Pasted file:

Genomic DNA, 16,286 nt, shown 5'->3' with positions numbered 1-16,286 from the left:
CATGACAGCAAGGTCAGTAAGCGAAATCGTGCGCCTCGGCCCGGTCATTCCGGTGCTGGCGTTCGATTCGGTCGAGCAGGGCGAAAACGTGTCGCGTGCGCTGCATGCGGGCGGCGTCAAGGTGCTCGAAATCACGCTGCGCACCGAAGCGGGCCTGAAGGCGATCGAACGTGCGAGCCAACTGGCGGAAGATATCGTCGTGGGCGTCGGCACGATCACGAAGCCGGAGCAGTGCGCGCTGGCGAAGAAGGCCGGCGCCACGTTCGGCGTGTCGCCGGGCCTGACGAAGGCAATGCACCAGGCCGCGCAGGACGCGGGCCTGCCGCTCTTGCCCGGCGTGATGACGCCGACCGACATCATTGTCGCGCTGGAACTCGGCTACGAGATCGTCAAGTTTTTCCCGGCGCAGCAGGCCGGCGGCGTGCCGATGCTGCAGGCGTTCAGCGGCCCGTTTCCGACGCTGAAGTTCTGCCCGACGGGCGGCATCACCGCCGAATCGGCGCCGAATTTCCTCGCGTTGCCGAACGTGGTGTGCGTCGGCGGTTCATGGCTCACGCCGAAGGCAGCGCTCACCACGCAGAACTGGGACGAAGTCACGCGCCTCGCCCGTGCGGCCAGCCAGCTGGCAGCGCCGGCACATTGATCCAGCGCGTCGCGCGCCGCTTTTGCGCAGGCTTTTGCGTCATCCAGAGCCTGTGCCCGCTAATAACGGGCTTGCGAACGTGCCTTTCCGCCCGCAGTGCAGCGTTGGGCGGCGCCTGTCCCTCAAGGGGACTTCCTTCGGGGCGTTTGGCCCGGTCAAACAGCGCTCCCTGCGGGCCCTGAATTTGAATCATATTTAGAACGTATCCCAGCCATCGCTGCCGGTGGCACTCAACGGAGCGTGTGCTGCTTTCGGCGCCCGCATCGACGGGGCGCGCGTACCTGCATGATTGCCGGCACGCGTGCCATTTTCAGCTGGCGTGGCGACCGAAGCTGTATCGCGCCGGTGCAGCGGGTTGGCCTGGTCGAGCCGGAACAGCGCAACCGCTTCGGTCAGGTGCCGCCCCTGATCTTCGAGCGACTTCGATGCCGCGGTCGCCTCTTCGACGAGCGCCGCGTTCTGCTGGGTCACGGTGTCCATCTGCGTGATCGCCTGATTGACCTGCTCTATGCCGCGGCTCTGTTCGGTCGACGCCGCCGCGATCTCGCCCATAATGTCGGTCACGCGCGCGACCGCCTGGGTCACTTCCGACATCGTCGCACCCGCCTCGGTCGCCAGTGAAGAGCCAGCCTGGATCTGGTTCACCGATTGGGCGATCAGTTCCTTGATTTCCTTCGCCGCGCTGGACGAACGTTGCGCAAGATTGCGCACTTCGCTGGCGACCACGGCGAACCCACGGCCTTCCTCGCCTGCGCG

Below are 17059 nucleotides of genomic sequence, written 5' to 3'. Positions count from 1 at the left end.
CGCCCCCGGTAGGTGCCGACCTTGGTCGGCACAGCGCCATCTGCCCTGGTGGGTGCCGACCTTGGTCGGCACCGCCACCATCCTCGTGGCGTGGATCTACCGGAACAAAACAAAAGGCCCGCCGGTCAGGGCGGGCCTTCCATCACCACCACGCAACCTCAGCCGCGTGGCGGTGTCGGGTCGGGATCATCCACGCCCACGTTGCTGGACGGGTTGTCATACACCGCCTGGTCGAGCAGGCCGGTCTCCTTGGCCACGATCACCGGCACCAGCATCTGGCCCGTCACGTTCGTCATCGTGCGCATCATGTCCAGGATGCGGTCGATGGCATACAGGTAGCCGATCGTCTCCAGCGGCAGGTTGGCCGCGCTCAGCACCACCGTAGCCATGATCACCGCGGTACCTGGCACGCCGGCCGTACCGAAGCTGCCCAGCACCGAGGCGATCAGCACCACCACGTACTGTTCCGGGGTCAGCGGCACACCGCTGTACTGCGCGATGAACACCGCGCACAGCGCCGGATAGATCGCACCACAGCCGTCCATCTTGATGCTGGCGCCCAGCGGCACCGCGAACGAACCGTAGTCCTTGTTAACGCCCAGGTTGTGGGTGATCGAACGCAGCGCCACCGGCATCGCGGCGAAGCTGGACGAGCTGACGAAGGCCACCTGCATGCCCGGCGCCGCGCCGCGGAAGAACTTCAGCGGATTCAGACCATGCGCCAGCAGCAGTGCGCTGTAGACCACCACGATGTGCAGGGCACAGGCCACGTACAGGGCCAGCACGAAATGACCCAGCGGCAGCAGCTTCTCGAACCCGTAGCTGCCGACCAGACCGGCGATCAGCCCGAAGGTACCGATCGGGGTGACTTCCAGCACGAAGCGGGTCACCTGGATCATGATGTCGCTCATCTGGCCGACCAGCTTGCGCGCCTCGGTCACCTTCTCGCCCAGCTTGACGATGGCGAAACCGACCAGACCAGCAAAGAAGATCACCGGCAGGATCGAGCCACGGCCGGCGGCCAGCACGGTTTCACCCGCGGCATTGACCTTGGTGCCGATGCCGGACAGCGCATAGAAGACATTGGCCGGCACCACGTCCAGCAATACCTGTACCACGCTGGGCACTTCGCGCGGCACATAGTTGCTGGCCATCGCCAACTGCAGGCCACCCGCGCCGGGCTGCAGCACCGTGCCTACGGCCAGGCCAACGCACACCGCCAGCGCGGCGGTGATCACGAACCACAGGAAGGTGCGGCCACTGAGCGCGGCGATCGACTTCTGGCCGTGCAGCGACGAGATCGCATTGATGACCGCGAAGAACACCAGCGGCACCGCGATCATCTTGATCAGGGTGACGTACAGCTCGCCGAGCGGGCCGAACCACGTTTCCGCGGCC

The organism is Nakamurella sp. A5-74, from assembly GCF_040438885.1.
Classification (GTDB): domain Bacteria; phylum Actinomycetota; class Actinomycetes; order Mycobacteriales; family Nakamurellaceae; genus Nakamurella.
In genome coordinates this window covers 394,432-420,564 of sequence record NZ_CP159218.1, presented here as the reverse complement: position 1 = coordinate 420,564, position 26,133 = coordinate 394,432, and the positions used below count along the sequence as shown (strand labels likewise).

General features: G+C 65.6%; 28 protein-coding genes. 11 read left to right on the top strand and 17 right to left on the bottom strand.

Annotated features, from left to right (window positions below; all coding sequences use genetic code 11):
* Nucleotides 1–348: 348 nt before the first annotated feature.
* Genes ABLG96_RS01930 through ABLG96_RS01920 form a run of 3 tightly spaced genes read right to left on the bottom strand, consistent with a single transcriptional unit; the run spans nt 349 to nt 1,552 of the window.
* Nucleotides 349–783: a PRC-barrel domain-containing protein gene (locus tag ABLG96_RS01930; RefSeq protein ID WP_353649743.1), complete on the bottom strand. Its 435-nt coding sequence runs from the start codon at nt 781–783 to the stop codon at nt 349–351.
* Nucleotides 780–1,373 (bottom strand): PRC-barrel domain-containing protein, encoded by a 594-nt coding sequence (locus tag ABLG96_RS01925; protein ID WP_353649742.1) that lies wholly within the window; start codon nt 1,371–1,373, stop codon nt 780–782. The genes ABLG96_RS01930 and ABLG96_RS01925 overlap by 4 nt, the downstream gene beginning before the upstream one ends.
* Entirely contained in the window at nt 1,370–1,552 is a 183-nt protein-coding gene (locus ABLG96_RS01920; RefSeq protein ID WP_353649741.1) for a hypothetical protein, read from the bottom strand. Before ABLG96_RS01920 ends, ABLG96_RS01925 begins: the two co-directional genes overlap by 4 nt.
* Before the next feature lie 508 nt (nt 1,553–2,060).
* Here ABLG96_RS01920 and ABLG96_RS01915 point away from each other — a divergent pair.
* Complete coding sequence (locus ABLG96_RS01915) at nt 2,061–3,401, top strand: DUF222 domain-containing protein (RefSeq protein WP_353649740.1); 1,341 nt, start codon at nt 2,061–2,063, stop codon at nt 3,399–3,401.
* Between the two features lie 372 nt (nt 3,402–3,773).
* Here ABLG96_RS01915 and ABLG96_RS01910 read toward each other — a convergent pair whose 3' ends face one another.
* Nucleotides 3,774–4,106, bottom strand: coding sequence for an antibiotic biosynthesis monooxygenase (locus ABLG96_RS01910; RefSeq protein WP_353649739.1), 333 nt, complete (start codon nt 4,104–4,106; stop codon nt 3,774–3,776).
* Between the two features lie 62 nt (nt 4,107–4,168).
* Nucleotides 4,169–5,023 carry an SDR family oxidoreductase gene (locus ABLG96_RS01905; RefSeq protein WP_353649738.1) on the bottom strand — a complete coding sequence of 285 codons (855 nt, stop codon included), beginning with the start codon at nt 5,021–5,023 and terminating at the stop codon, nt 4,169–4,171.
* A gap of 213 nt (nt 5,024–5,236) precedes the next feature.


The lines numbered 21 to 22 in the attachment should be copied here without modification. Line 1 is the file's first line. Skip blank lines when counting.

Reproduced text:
* Between the two features lie 62 nt (nt 4,107–4,168).
* Nucleotides 4,169–5,023 carry an SDR family oxidoreductase gene (locus ABLG96_RS01905; RefSeq protein WP_353649738.1) on the bottom strand — a complete coding sequence of 285 codons (855 nt, stop codon included), beginning with the start codon at nt 5,021–5,023 and terminating at the stop codon, nt 4,169–4,171.